Sheila Bair, the chairman of the FDIC, today spoke on regulatory reform. Her comments were nothing surprising or new. She called for the creation of a resolution mechanism for large failing institutions, more sharing of information between regulators, and strengthening consumer protections.
But one interesting statement:
The FDIC’s deposit insurance fund balance, an expression of its net worth, is -$20.9bn, because of provisions taken against failing banks. (To be scared further on that subject, see Calculated Risk.)
Toxic assets will be sold with a AAA guarantee from the US government under one of the options put forward by the Federal Deposit Insurance Company.
The FDIC has more than $36bn in toxic assets on its books, ready to sell. And apparently the corporation is seeking a decent return. Scared?
There appear to be two main differences between this plan and the one that nearly brought down capitalism: first, it’s the US government issuing the guarantee and not some special legal entity that can conveniently go bankrupt. Phew. Oh no, hang on. The second difference is that we know most of these assets are toxic, or worth less than initially thought. At least the first time round, they were bought in good faith.
In the wake of the financial crisis, the Federal Reserve has made much of the dangers of using interest rates to “lean against” asset bubbles, such as the one in the housing market whose collapse brought the US economy to the brink. Fed governors have implied that this was their only practical tool. (There have been quieter on the influence they may have wielded by warning of the bubble). The problem, several Fed governors have said recently, lied in a failure of regulation.
At today’s Financial Crisis Inquiry Commission hearings, Sheila Bair, chairman of the FDIC, had a response: the Fed, she said, should have regulated.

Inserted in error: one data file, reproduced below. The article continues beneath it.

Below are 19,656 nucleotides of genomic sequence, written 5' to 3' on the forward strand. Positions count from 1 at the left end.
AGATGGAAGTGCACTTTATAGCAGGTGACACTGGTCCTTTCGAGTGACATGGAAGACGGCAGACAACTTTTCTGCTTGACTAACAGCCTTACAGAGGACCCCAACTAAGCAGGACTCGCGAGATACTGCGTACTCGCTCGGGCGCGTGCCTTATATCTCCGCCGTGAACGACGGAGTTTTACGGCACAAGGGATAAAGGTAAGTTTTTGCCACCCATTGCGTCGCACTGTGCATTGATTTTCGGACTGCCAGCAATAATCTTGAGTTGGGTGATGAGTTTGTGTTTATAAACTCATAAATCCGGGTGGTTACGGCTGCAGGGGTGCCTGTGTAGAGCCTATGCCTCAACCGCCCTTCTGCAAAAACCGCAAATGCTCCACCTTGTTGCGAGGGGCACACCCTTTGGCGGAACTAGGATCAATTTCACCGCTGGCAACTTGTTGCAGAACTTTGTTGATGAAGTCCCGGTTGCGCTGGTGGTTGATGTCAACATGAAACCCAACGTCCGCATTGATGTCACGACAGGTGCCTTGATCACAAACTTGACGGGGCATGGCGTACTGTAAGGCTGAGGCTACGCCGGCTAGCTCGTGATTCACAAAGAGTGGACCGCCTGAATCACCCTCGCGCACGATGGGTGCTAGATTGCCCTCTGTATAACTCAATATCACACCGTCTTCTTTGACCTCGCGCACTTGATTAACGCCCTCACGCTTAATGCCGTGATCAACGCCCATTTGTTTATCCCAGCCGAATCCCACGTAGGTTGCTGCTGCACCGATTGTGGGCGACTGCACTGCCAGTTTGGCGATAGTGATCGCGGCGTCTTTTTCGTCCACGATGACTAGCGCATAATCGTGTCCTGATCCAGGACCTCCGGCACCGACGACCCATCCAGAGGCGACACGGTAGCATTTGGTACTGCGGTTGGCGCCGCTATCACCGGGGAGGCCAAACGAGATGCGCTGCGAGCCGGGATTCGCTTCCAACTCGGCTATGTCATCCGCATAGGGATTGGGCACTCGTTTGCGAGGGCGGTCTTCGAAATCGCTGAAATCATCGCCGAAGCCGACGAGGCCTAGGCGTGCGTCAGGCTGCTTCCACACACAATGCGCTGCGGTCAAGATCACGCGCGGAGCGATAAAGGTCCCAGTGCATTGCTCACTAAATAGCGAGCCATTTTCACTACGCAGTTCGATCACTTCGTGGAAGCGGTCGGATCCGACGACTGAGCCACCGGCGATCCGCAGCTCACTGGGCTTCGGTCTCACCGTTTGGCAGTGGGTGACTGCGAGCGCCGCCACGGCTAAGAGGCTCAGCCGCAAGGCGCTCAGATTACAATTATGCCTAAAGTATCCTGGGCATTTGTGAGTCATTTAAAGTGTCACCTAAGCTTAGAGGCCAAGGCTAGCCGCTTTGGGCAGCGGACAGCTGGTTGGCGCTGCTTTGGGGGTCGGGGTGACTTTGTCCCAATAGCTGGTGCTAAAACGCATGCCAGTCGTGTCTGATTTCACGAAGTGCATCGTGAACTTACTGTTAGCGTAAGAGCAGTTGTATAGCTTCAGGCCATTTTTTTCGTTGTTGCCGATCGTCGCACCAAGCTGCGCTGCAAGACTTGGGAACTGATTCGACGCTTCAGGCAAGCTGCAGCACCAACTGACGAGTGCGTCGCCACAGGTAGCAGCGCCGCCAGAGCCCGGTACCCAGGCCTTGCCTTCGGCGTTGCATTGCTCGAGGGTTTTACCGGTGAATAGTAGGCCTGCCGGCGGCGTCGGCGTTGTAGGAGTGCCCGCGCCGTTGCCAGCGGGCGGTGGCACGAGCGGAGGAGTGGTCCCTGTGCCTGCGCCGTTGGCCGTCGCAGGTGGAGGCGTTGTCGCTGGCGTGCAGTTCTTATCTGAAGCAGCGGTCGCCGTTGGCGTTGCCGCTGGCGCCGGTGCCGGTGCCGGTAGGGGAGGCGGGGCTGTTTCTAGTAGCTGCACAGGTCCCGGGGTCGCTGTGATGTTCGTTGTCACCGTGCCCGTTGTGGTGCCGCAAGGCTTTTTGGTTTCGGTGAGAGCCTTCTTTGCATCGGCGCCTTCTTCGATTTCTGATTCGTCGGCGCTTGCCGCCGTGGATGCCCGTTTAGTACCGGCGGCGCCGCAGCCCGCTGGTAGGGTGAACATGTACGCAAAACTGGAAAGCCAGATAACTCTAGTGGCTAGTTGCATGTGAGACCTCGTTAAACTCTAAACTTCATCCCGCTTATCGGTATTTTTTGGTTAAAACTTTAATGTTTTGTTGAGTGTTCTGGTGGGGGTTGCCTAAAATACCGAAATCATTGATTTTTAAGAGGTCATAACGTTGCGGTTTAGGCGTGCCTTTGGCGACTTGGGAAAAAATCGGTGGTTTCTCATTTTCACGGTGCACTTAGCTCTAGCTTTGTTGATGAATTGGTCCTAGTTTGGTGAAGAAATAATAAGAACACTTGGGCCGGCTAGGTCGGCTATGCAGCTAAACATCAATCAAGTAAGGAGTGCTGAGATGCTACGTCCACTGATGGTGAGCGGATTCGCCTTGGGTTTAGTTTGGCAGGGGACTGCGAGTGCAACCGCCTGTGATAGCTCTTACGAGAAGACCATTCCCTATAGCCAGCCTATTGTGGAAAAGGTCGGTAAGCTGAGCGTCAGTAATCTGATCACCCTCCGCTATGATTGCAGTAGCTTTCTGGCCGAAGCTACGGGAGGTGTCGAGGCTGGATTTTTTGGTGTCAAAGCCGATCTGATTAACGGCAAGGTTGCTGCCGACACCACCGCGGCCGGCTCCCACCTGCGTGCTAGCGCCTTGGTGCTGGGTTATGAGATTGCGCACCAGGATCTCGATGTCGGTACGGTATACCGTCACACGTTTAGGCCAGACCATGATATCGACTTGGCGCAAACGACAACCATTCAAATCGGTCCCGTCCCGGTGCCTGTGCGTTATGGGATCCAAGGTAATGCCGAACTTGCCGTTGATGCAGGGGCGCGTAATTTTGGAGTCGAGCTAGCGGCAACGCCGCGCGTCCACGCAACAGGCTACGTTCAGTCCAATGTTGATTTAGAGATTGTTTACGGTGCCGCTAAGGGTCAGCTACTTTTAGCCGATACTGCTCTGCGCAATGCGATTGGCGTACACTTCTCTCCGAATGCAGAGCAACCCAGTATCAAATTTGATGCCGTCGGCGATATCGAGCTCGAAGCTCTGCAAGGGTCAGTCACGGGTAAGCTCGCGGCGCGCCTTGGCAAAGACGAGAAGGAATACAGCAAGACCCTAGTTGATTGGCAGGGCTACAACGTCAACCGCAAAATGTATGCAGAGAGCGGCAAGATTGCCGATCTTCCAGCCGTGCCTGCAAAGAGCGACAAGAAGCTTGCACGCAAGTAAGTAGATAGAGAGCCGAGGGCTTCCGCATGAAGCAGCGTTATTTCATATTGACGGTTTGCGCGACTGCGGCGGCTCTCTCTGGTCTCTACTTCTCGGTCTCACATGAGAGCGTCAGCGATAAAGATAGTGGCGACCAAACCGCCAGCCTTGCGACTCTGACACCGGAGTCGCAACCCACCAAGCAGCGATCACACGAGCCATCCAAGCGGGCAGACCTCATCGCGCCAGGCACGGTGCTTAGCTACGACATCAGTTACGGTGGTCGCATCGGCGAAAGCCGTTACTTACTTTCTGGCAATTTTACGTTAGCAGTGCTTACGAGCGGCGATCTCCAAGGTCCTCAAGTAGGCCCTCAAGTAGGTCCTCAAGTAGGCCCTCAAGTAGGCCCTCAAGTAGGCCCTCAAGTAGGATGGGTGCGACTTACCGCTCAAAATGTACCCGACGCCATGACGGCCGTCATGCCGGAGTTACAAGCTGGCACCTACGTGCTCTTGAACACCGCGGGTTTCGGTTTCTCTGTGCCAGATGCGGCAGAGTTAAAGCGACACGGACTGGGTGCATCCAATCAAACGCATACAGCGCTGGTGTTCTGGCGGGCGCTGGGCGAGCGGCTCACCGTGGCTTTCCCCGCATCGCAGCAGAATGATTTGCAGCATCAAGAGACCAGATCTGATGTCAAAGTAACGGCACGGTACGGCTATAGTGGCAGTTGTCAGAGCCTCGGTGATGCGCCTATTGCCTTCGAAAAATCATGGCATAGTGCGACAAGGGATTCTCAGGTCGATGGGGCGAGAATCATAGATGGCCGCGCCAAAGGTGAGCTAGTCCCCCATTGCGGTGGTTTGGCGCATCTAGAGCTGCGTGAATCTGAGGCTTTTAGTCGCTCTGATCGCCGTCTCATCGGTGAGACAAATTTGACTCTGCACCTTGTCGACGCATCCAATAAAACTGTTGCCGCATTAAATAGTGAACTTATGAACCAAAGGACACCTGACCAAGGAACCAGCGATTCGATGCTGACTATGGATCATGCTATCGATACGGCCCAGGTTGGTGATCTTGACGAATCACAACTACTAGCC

The new US bank levy will fall on uninsured debt – ie assets minus insured deposits minus equity. That makes a lot of sense.
Banks paid a premium to insure the insured deposits – these liabilities were always supposed to be insured against loss by the government via the FDIC.
In short, no. The new proposal would shift some responsibility for bankers’ risk-taking onto bank management. And that idea is bang on time.
Banks offering big bonuses for high risk trading would have to pay more to insure deposits, under a proposal passed by a US regulator yesterday. Banks with more cautious pay policies, such as bonus clawbacks, would pay less.
Thanks to Big Picture blog, which keeps us posted on the weekly death count in the world of banks. The same data, viewed as a cumulative chart, shows an upward trend in US bank failures. Indeed, for the geeks among you, the bank failures (red line) so closely mirror the exponential trendline (black), the R squared is 0.9948.
That does not mean, of course, that bank failures will continue along their current exponential path. But it does mean they haven’t slowed down in any significant sense – yet.
I have a good deal of sympathy for Sheila Bair’s idea that secured creditors should take a hit when a financial institution fails. But there are two problems with her proposal. First, it would kill the triparty repo market, where lenders assume secured really means secured. Second, it is not clear to me why we should want a standardised 20 per cent haircut. Better to estimate the haircut in normal bankruptcy and apply that to any special resolution process.
Moreover, it looks to me like the most promising way of getting some effective discipline from bank creditors is to focus on the more junior categories of debt – sub-debt and potentially reverse convertibles (I like the idea of requiring banks to hold debt that converts into equity when certain thresholds are breached).